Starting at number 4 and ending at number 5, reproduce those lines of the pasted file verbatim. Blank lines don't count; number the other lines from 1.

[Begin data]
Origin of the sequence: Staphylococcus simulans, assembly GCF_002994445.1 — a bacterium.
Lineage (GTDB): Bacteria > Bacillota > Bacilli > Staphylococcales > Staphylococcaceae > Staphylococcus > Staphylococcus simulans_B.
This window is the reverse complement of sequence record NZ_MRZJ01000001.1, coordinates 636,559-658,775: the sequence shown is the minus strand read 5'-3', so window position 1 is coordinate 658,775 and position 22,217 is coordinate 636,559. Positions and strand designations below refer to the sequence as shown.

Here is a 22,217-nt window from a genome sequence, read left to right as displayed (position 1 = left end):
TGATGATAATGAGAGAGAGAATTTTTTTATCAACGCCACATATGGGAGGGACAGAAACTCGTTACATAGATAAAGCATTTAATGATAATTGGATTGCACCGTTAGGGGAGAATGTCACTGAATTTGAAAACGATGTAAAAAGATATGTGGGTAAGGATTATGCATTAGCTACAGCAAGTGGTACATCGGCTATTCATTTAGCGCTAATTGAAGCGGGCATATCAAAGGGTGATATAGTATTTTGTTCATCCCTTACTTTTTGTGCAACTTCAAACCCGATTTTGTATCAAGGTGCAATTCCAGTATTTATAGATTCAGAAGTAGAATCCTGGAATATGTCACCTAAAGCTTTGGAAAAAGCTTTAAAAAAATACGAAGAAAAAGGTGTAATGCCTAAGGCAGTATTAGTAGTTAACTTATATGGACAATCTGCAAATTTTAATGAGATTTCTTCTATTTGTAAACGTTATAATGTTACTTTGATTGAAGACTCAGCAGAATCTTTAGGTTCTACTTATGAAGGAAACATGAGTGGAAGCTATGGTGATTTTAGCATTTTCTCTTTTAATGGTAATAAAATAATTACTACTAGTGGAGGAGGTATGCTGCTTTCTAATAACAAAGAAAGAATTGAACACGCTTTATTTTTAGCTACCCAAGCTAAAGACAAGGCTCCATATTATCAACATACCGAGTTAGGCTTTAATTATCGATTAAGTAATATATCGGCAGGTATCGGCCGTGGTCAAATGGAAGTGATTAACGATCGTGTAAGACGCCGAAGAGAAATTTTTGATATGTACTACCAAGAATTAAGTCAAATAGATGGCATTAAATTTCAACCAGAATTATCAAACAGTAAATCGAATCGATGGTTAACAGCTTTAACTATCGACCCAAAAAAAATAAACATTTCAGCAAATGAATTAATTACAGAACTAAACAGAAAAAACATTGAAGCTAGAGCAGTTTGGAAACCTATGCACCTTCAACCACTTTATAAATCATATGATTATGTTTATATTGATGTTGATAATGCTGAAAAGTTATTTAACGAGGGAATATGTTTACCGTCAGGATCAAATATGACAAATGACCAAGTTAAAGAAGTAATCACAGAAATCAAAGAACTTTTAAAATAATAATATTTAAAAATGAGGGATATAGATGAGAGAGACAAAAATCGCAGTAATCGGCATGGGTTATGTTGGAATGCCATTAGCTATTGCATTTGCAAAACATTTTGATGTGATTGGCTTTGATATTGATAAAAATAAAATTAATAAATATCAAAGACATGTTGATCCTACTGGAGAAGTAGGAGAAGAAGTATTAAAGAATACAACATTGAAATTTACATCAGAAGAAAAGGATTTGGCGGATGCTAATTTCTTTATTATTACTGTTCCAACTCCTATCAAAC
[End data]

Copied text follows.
Here is a 22,217-nt window from a genome sequence, read left to right as displayed (position 1 = left end):
TGATGATAATGAGAGAGAGAATTTTTTTATCAACGCCACATATGGGAGGGACAGAAACTCGTTACATAGATAAAGCATTTAATGATAATTGGATTGCACCGTTAGGGGAGAATGTCACTGAATTTGAAAACGATGTAAAAAGATATGTGGGTAAGGATTATGCATTAGCTACAGCAAGTGGTACATCGGCTATTCATTTAGCGCTAATTGAAGCGGGCATATCAAAGGGTGATATAGTATTTTGTTCATCCCTTACTTTTTGTGCAACTTCAAACCCGATTTTGTATCAAGGTGCAATTCCAGTATTTATAGATTCAGAAGTAGAATCCTGGAATATGTCACCTAAAGCTTTGGAAAAAGCTTTAAAAAAATACGAAGAAAAAGGTGTAATGCCTAAGGCAGTATTAGTAGTTAACTTATATGGACAATCTGCAAATTTTAATGAGATTTCTTCTATTTGTAAACGTTATAATGTTACTTTGATTGAAGACTCAGCAGAATCTTTAGGTTCTACTTATGAAGGAAACATGAGTGGAAGCTATGGTGATTTTAGCATTTTCTCTTTTAATGGTAATAAAATAATTACTACTAGTGGAGGAGGTATGCTGCTTTCTAATAACAAAGAAAGAATTGAACACGCTTTATTTTTAGCTACCCAAGCTAAAGACAAGGCTCCATATTATCAACATACCGAGTTAGGCTTTAATTATCGATTAAGTAATATATCGGCAGGTATCGGCCGTGGTCAAATGGAAGTGATTAACGATCGTGTAAGACGCCGAAGAGAAATTTTTGATATGTACTACCAAGAATTAAGTCAAATAGATGGCATTAAATTTCAACCAGAATTATCAAACAGTAAATCGAATCGATGGTTAACAGCTTTAACTATCGACCCAAAAAAAATAAACATTTCAGCAAATGAATTAATTACAGAACTAAACAGAAAAAACATTGAAGCTAGAGCAGTTTGGAAACCTATGCACCTTCAACCACTTTATAAATCATATGATTATGTTTATATTGATGTTGATAATGCTGAAAAGTTATTTAACGAGGGAATATGTTTACCGTCAGGATCAAATATGACAAATGACCAAGTTAAAGAAGTAATCACAGAAATCAAAGAACTTTTAAAATAATAATATTTAAAAATGAGGGATATAGATGAGAGAGACAAAAATCGCAGTAATCGGCATGGGTTATGTTGGAATGCCATTAGCTATTGCATTTGCAAAACATTTTGATGTGATTGGCTTTGATATTGATAAAAATAAAATTAATAAATATCAAAGACATGTTGATCCTACTGGAGAAGTAGGAGAAGAAGTATTAAAGAATACAACATTGAAATTTACATCAGAAGAAAAGGATTTGGCGGATGCTAATTTCTTTATTATTACTGTTCCAACTCCTATCAAAC